Guest Post Snippet:

If you turn on the TV right now, I guarantee within 10 minutes you’ll see a fast food commercial advertising a new product that can be best described somewhere between I would totally eat that if I’m drunk at 3am and I may vomit if I don’t change the channel.

We’ve got Taco Bell literally combining tacos and burritos into one “thing,” pizza places making cookie cakes the size of a large deep dish pizza and Starbucks wanting to line your intestines with glitter thanks to a Unicorn-themed beverage with more grams of sugar in it than I’ve had since 2013.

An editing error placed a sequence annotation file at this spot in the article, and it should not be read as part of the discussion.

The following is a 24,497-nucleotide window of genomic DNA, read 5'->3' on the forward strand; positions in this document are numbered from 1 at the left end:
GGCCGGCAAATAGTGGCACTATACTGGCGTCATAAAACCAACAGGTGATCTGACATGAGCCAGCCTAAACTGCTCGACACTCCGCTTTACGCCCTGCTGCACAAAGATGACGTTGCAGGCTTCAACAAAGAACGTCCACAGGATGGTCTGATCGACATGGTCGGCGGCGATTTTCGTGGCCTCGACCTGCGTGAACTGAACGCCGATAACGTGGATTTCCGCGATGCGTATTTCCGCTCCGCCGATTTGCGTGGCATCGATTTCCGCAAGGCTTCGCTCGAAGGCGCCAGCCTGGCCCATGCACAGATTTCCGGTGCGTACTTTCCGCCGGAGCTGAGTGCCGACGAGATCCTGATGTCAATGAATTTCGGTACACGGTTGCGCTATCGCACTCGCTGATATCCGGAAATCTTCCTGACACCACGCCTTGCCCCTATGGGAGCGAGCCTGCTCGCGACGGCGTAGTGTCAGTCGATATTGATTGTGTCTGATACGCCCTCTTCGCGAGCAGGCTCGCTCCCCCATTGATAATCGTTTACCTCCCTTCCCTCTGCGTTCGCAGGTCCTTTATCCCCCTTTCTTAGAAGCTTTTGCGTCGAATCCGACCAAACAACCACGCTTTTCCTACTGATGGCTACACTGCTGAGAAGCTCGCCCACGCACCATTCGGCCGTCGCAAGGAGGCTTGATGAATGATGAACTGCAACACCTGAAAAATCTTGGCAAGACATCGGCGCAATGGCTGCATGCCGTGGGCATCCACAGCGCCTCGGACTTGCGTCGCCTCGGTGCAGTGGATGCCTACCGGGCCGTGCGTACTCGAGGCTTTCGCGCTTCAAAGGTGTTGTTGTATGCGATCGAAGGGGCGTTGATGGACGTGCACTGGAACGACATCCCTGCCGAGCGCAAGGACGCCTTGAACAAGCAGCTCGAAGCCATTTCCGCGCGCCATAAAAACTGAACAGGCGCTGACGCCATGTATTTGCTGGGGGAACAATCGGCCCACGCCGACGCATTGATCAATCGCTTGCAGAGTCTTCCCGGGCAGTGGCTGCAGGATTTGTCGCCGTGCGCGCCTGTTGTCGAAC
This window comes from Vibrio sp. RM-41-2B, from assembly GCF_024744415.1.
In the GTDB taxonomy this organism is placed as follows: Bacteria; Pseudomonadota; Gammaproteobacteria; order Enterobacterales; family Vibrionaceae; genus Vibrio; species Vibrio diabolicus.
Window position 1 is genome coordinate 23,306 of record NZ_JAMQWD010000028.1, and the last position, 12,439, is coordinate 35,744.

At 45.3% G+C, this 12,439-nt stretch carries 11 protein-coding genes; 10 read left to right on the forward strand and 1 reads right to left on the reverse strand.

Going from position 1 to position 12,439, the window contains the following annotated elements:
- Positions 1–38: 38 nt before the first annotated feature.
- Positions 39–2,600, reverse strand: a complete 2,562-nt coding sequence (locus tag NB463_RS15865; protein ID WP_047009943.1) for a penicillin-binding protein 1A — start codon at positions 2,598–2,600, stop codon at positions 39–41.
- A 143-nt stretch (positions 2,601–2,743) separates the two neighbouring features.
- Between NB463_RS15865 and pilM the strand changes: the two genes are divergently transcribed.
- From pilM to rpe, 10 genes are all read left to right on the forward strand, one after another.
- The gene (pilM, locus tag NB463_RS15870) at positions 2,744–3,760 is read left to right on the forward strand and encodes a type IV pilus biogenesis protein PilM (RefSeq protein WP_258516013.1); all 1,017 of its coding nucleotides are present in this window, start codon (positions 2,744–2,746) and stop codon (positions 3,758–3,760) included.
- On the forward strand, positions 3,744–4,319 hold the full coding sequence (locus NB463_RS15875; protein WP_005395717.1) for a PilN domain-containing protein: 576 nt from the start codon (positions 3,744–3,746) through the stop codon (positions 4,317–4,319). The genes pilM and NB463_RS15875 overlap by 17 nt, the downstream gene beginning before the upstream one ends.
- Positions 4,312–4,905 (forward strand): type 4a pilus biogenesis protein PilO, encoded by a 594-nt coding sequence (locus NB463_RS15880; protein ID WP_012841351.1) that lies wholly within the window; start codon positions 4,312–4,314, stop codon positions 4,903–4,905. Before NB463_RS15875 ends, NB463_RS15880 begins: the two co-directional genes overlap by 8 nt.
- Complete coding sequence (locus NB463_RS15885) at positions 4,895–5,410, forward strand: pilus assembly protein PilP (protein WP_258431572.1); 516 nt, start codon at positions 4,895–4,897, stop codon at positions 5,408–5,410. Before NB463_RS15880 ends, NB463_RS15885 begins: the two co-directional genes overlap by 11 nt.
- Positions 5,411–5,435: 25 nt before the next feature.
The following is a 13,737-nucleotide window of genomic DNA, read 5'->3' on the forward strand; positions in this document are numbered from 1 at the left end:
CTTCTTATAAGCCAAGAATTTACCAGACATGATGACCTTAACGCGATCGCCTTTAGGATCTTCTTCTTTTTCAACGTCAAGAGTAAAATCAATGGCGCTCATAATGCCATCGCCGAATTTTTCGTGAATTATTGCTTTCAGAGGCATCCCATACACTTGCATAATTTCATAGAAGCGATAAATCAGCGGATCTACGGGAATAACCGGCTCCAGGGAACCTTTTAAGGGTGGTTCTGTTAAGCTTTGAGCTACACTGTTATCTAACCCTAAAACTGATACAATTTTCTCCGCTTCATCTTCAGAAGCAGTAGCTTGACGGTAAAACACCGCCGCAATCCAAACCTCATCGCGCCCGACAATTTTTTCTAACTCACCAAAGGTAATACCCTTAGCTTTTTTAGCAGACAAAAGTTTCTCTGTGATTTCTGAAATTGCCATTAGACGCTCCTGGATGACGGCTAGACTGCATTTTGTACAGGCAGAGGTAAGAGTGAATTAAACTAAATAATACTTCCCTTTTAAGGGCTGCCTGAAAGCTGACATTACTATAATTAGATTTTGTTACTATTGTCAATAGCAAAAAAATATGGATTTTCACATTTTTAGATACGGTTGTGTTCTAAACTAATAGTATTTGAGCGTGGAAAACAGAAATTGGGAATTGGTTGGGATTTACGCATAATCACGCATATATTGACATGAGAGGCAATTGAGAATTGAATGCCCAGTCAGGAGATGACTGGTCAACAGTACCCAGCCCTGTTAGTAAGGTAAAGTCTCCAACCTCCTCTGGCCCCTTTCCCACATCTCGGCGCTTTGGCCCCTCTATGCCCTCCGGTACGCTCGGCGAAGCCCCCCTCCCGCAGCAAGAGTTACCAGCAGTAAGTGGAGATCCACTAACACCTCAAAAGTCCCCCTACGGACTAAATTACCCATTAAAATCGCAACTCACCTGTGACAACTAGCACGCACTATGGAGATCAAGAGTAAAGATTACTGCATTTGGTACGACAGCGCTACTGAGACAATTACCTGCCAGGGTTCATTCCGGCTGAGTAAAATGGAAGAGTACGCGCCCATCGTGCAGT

I’m not sure where you’re reading from, but in the good ol’ USA, bigger is better! More is better! That’s just how we roll, apparently.

Aside from frankenfood items, cars, boats, bank accounts and houses, I’ve noticed a lot of people in the gym wanting to go big or go home. Opting for more of something, even when it can be a detriment to their health.

Despite the cliché stereotype jokes like the ones mentioned above, this is becoming an issue in training. People are pushing themselves to get better, bigger, stronger, faster, etc., which is great to see, but a lot of the execution is poor and counterproductive.

Here are some examples of when more is not better when it comes to your training and nutrition.


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